Are you more of a cleaning wipes person, or are you more of a cleaning spray person? If you prefer the spritz-and-wipe method over ready-to-use cleaning-solution-soaked wipes, you might not like what you're about to read: a recent study found that wipes are actually more effective at killing bacteria than sprays are.
The study, from the journal Antimicrobial Resistance & Infection Control, examined how three different cleaning solutions (each in spray and wipe form) performed at getting rid of Clostridium difficile (also known as C. diff, a potentially deadly bacteria that causes inflammation of the colon) from tiles that had been contaminated with the bacteria.
The results? With all three cleaning solutions, the wipes outperformed the sprays—even when they had the exact same active ingredients. The study found that, on average, the wipes had a slightly higher RLU (relative light units, which is a way of measuring cleanliness) reduction than the sprays did.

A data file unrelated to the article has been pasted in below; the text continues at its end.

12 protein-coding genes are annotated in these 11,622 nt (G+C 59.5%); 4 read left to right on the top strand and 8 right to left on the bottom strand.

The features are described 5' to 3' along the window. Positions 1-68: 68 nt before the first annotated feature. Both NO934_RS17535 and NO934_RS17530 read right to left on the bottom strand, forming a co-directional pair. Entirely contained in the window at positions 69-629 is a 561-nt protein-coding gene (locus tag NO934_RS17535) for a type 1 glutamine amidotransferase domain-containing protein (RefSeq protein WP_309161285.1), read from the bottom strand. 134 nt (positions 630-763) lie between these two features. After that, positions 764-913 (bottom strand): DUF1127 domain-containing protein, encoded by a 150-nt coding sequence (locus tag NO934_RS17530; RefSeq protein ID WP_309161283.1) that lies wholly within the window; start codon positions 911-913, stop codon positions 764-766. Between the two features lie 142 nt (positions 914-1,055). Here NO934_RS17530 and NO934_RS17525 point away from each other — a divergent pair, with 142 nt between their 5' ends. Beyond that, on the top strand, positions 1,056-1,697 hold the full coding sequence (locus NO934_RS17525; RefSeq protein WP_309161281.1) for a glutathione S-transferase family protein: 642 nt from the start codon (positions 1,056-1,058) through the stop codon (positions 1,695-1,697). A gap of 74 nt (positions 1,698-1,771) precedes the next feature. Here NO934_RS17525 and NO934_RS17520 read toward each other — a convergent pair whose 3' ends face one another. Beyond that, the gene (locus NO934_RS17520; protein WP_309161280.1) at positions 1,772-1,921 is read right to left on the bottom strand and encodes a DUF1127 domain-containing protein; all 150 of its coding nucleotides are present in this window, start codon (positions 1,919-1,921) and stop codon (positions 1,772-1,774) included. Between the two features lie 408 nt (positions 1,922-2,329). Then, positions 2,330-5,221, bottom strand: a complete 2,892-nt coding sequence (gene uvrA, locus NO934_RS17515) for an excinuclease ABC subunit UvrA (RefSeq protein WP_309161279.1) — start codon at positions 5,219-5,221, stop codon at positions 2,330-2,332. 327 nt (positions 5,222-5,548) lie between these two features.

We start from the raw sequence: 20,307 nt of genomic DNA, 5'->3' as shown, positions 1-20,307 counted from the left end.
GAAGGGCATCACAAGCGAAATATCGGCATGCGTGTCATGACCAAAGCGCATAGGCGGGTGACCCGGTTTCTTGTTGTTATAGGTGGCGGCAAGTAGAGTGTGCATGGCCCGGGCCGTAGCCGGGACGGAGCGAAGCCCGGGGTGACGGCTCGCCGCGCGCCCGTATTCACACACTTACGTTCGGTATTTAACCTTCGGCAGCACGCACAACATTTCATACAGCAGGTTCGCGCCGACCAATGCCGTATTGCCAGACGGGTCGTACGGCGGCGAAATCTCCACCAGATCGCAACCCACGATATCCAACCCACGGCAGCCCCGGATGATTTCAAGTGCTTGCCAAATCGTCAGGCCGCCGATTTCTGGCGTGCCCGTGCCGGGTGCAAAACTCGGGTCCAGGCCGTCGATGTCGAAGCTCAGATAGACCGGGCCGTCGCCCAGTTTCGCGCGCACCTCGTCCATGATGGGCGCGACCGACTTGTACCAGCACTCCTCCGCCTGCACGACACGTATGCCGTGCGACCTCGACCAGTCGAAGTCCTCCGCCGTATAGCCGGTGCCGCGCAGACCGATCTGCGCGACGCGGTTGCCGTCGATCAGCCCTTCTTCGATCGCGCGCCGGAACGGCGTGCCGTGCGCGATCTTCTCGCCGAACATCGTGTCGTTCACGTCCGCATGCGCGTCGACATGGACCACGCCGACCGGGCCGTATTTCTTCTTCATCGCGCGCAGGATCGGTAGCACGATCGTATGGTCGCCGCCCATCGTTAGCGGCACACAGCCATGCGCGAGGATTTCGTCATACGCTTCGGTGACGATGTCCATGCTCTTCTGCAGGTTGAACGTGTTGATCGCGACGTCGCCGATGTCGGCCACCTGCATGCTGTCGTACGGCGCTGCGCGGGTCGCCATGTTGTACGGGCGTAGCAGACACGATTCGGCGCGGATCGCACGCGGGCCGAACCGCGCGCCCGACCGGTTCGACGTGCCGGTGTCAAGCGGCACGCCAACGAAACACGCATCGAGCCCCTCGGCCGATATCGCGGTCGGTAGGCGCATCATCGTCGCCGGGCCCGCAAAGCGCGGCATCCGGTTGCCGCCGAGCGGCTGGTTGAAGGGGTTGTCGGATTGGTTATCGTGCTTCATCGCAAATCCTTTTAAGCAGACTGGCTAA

It's worth noting that the cleaning wipes that were found to be most effective were sporicidal wipes with hydrogen peroxide as the active ingredient—they showed the highest bactericidal activity, according to the study.
Of course, just because wipes are a little more effective at killing bacteria doesn't mean you have to change your entire cleaning routine. This study was created with hospitals and healthcare facilities in mind, so it's not likely that you need to disinfect your home in the same way very often at all.
And don't despair if you're committed to green cleaning—ready-to-use cleaning wipes may not be exactly the most environmentally friendly product you can use, so wipes don't have to be a part of your every day routine if you don't want them to be. However, based on this study it seems like they are good to have on hand if someone in your home gets sick.